Taken together, these results confirmed previous observations that measured KD values are influenced directly by the protein concentrations employed in ligand titrations21. We hypothesise that this is likely due to the rebinding of ligands that carry the negative NOE obtained from a previous binding event, as it was proposed for STD NMR measurements, another NOE-based method for the measurement of protein-ligand interactions22. These studies show that the deviation of KDobs from the true KD value is particularly severe at high protein concentrations and long mixing times, in agreement with this proposal. They also showed that it is possible to eliminate this detrimental influence by using a ‘low’ protein concentration, which may be determined by conducting titration experiments with (at least) two different mixing times. Any increase in measured KD with mixing time would suggest the KD values determined may be higher than the true value, at least placing an upper limit on the dissociation constant. There already exist many biophysical techniques, including NMR, able to measure binding affinities, although, most are designed to measure relatively strong protein-ligand binding interactions. If KD determination is necessary for a weak protein-ligand binding system (e.g. during a fragment screen), the choice of biophysical techniques for such a measurement is limited. Whilst the use of waterLOGSY to measure KD may not be required on a regular basis, we believe it fills an important gap in the arsenal of techniques available to cover the whole range of ligand binding affinities and the protocols suggested here should aid in its application, or at least help avoid its inappropriate use.
Unless otherwise stated, all chemicals were from Sigma-Aldrich. Tris-d11 was from Cortecnet. D2O and DMSO-d6 were from Cambridge Isotope Laboratories. HSA and BSA (both fatty acid free and globulin free, ≥99%) and α-chymotrypsin (from bovine pancreas, Type II, ≥40 units/mg protein) were from Sigma-Aldrich.
HSA waterLOGSY experiments were conducted at a 1H frequency of 600MHz using a Bruker Avance spectrometer equipped with a BBI probe. All experiments were conducted at 298K. 5mm diameter NMR tubes with a sample volume of 500μL were used in all experiments. Solutions were buffered using 50mM sodium phosphate (pH 7.5) dissolved in 90% H2O and 10% D2O.
BSA waterLOGSY experiments were conducted at a 1H frequency of 700MHz using a Bruker Avance III spectrometer equipped with a TCI cryoprobe. All experiments were conducted at 293K. 5mm diameter NMR tubes with a sample volume of 500μL were used in all experiments. Solutions were buffered using 50mM Tris-d11 (pH 7.5) and 0.02% NaN3 dissolved in 90% H2O and 10% D2O.
α-Chymotrypsin waterLOGSY experiments were conducted at a 1H frequency of 700MHz using a Bruker Avance III spectrometer equipped with a TCI cryoprobe. All experiments were conducted at 298K. 5mm diameter NMR tubes with a sample volume of 500μL were used in all experiments. Solutions were buffered using 100mM MES buffer (pH 6.5) dissolved in 90% H2O and 10% D2O.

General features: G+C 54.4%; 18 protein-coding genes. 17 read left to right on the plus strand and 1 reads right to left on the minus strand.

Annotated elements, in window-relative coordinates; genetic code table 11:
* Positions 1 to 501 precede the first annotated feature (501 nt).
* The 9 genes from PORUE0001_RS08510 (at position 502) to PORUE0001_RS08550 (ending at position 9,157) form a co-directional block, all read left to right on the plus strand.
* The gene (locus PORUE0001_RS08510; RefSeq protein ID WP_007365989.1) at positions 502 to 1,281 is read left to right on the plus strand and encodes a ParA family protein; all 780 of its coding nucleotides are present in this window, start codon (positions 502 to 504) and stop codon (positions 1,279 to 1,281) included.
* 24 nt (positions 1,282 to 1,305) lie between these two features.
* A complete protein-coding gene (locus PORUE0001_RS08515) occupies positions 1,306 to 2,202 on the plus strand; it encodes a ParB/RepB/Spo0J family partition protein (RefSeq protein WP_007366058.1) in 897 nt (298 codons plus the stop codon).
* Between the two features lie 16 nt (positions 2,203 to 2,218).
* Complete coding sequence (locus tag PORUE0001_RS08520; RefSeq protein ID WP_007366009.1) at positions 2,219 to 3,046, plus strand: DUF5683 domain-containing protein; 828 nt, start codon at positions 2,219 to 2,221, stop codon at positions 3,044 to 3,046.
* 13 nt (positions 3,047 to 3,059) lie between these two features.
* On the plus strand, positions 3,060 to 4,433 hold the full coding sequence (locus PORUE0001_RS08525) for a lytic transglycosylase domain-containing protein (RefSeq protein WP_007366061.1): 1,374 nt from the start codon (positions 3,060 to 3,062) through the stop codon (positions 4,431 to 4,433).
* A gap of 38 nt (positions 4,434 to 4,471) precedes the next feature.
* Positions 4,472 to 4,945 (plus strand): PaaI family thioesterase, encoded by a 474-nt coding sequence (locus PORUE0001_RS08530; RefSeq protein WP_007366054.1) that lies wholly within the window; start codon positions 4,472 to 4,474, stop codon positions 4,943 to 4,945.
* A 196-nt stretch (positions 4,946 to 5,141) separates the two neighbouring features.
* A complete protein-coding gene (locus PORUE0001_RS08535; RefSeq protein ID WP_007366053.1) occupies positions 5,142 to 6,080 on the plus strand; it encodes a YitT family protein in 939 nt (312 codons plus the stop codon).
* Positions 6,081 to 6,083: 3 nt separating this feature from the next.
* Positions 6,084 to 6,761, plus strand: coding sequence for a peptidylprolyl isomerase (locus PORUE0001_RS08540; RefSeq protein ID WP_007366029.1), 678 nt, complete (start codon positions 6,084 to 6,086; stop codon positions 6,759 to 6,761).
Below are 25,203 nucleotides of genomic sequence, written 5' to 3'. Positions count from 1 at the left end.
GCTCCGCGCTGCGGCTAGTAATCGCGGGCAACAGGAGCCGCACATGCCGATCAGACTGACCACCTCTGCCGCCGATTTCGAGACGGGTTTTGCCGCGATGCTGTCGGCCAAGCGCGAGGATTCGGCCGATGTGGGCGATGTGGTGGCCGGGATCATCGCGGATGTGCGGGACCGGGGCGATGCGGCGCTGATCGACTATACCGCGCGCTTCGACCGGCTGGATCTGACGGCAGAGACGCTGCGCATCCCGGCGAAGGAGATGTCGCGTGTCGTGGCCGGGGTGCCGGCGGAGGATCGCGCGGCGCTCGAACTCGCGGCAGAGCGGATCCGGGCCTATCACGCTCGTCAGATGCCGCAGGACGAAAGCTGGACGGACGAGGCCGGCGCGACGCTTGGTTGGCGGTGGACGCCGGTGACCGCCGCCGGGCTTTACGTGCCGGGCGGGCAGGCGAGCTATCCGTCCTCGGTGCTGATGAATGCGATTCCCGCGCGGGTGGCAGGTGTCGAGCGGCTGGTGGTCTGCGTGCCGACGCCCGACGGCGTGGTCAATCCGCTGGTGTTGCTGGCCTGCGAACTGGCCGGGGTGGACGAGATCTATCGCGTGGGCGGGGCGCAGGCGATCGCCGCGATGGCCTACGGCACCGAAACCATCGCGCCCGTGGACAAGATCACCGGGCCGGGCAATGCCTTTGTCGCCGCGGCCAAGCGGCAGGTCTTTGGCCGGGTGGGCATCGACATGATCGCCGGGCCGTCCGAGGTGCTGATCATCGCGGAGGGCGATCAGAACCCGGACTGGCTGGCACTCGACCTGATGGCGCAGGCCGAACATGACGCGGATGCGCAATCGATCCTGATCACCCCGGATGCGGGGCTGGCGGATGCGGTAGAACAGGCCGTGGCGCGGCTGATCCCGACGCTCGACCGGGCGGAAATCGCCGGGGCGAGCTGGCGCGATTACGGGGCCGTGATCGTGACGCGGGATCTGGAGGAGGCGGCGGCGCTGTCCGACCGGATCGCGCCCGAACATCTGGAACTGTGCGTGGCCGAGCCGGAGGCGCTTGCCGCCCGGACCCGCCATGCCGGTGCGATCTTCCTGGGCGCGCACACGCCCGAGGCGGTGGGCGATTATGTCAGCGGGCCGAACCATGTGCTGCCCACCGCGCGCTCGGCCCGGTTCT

α-Chymotrypsin 19F experiments were conducted at a 19F frequency of 470MHz using a multinuclear BBFO probe. All experiments were conducted at 298K. 5mm diameter NMR tubes with a sample volume of 500μL were used in all experiments. Solutions were buffered using 100mM MES buffer (pH 6.5) dissolved in 90% H2O and 10% D2O. Trifluoroacetone was added to the sample for chemical shift reference at −87ppm vs CFCl3.
WaterLOGSY experiments were conducted using the pulse sequence as described by Dalvit et al.13,14. The pulse tip-angle calibration using the single-pulse nutation method (Bruker pulsecal routine) was undertaken for each sample33. Typical experimental parameters were as follows: relaxation delay 15seconds (BBI probe) or 5seconds (cryoprobe), number of transients 64–256 (BBI probe) or 16 (cryoprobe). Solvent excitation was achieved using a 7.5ms 180 degree selective Gaus1_180r.1000 pulse and water suppression was achieved by the excitation sculpting method using a 2ms 180 degree selective Sinc1.1000 pulse at the H2O frequency, supplemented with a 4ms 90 degree selective Sinc1.1000 water flip-back pulse.
I indicates changes in corrected waterLOGSY intensity from the titrations. Imax indicates the maximum intensity change. [LT] is the titrated ligand concentration and Ns is the non-specific term (where applicable). This uses the approximation [LT] ~ [L] (the free ligand concentration) which is valid when the ligand is used in large excess over the protein. Curve fitting process was conducted using SigmaPlot 12.5 (Systat Software, USA).
How to cite this article: Huang, R. et al. Protein-ligand binding affinity determination by the waterLOGSY method: An optimised approach considering ligand rebinding. Sci. Rep. 7, 43727; doi: 10.1038/srep43727 (2017).
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R.H. and I.K.H.L. acknowledge the financial support from Neurological Foundation of New Zealand, Health Research Council of New Zealand, The University of Auckland and Biochemical Society, and instrument support from Dr. M. Schmitz. AB acknowledges Le Conseil Regional d’Auvergne, La Fondation d’Auvergne, and The Erasmus Programme for financial support.
The authors declare no competing financial interests.
Author Contributions R.H. conducted experiments with HSA, I.K.H.L. conducted experiments with BSA and A.B. conducted experiments with α-chymotrypsin. T.D.W.C. and I.K.H.L. designed the studies. T.D.W.C. and I.K.H.L. wrote the manuscript with the help of R.H. All authors reviewed the manuscript.